Housing, poverty and life chances

This is a transcript of the remarks made during a discussion with Rt Hon Frank Field MP, Chair of the Independent Review on Poverty and Life Chances, at an event held on Wednesday 19 November 2014 by the think tank, Reform.

Reform comment

Successive governments have cited poverty alleviation and the improvement of children’s life chances as key goals, the Coalition Government is no exception. Rightly so when it is well known that childhood circumstances can have a defining impact on future life outcomes.

Research shows that educational attainment and growing up in a workless household are particularly strong indicators of future disadvantage. 2010 analysis by the Organisation for Economic Co-operation and Development (OECD) found the link between individual and parental earnings to be strongest in Great Britain. This research is well quoted, but its familiarity should make it no less shocking.

In recognition of the need to do more to address this, the Prime Minister commissioned Rt Hon Frank Field MP to undertake an Independent Review on Poverty and Life Chances. His report, published in December 2010, called for “a broadening of the attack on child poverty” and questioned “the almost universal assumption over the last hundred years that increases in income alone will automatically lead to social progress.” Instead it argued that “a shift of focus is needed towards providing high quality, integrated services aimed at supporting parents and improving the abilities of our poorest children”.

Integrated service provision is an old concept, but as a model for meeting multiple citizen needs and reducing duplication and demand it is the right one. There have been numerous attempts to achieve this, with the current Troubled Families programme just the latest in a long line of initiatives. However, too often housing providers – the “turned to” service – are left out of this model.

In November 2014 Reform partnered with Home Group to hold a seminar exploring the contribution of good housing to tackling deep rooted social problems, with opening remarks from Rt Hon Frank Field MP.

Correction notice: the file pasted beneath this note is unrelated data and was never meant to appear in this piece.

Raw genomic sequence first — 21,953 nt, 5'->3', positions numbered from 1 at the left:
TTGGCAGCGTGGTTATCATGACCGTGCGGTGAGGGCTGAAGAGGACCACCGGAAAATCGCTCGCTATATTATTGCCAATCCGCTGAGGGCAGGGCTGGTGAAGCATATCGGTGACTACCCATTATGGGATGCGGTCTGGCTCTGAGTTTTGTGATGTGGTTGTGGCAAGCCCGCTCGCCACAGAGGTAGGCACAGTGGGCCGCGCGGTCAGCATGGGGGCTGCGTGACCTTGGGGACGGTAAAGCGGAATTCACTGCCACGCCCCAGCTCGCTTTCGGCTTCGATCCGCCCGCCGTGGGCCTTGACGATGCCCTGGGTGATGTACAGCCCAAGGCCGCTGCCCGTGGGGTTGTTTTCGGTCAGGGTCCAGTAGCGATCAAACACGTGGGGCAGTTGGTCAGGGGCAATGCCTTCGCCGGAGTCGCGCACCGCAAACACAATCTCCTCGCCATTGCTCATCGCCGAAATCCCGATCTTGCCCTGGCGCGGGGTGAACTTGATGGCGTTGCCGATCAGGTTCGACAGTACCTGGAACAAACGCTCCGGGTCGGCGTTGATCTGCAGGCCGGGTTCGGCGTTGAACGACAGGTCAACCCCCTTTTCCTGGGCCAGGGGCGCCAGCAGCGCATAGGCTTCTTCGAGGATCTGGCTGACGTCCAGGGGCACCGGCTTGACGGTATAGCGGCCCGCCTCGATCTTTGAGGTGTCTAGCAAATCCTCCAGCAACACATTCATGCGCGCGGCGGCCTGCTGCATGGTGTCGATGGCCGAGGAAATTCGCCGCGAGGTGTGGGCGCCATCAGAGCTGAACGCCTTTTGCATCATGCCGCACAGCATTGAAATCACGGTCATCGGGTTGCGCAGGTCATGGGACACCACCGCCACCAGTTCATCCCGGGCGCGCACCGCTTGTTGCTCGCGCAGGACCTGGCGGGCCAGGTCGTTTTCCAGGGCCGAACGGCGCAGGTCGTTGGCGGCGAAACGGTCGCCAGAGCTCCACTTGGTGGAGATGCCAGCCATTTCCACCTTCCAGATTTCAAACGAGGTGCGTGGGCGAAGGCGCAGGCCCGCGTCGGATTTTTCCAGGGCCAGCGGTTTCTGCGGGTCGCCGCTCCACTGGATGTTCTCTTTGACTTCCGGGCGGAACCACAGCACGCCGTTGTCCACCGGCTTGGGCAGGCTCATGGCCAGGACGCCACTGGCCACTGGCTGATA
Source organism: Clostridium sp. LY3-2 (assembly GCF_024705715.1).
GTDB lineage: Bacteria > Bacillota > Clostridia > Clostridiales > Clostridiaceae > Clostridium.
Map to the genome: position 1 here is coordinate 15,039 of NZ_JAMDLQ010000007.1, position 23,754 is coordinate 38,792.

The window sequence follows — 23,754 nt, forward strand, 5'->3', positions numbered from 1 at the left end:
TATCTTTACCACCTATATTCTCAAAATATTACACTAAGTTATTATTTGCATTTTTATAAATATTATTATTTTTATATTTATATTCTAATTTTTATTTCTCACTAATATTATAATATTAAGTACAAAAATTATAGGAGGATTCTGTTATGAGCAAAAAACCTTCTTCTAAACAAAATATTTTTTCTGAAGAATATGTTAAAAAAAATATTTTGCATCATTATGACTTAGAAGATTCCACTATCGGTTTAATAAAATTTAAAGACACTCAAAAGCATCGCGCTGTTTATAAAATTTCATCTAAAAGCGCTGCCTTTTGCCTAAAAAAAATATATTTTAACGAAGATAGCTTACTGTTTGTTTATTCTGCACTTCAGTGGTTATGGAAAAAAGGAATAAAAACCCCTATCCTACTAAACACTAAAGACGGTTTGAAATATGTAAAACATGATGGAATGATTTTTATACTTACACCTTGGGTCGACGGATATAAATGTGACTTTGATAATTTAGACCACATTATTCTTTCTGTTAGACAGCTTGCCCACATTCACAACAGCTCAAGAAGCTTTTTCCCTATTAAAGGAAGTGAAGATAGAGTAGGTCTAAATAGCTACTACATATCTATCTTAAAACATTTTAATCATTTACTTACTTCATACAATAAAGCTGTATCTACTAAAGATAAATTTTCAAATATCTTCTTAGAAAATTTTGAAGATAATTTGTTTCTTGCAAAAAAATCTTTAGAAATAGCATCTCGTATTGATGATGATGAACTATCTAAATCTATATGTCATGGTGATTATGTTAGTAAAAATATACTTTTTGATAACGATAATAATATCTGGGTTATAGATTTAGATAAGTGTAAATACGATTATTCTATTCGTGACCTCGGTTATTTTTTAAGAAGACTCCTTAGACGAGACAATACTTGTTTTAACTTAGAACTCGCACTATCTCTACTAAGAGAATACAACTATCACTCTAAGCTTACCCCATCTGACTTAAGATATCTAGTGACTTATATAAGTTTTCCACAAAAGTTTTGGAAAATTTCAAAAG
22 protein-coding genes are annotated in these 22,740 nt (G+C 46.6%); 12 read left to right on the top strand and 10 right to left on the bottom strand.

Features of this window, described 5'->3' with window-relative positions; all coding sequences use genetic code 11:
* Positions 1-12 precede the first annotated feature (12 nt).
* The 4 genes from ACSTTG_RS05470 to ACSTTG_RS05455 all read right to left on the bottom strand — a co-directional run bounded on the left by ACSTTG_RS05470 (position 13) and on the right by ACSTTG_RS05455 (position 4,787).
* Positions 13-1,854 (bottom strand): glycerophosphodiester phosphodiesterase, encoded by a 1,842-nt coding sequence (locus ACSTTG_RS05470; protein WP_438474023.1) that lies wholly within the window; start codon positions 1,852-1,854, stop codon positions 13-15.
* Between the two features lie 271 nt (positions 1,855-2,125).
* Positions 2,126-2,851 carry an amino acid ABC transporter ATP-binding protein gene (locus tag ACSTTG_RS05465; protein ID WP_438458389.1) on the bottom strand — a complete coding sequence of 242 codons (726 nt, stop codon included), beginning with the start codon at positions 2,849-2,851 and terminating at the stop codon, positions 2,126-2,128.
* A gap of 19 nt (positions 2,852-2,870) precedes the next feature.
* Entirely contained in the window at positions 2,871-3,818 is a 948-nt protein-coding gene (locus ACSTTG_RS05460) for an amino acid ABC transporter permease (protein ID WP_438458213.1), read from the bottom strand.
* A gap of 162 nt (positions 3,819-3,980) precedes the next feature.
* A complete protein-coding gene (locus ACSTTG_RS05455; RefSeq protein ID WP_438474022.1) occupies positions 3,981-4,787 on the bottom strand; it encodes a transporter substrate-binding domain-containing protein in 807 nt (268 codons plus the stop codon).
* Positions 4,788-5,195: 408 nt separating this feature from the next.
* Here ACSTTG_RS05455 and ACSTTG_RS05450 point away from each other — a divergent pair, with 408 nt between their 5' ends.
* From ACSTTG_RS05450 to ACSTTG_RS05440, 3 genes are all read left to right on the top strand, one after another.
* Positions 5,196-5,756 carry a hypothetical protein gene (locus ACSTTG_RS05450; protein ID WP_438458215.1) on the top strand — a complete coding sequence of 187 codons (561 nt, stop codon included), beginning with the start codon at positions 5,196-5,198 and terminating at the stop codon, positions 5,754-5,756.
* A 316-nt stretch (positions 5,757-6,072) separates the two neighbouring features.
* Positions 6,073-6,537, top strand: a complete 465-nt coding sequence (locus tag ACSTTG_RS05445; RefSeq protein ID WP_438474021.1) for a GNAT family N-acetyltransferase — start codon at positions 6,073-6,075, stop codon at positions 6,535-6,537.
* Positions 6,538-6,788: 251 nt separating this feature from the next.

Several key themes emerged from the discussion. Firstly, housing providers should be integral to the delivery of proven interventions, but as several attendees pointed out, too often the staff of housing providers deliver them in spite of, not alongside, other public services. This is not only wasteful, but often counterproductive for the tenant who would benefit from a single source of support. It was suggested that effective integration requires pooled budgets, “urging people to work together” isn’t sufficient to bring about fundamental change.

Secondly, the Government’s welfare reforms have increased the pressure on housing providers – who are left to manage the impact of the reforms on the frontline – to provide additional services. It was suggested that considerable “risk” had been shifted, with no corresponding budgetary “reward”. Such risk transfer is not sustainable.

Thirdly, government has a tendency to implement multiple reforms simultaneously, and with limited engagement of those on the ground. The cumulative impact of reforms, both on citizens and service providers, is ill understood and too often poor policy making leads to unintended consequences. Central government needs to get better at working with frontline providers before reforms are rolled out.

Fourthly, employment, for many households, is the best route out of poverty, but work must pay. Greater clarity is needed on how in-work conditionality will be applied under Universal Credit. More evidence is needed on what works to help people progress in work.

Finally, more and higher quality data is needed to go “beyond correlation”. Poverty data as it currently stands is inadequate, and measuring the wrong things lead to the wrong actions.

Housing providers are already delivering services which have previously been outside of their core work. If the lives of the most disadvantaged people in society are to be transformed, leading to less demand on public services and more productive citizens, then housing providers should be one of the lead organisations in a truly integrated service delivery model.

Charlotte Pickles, Senior Research Director, Reform


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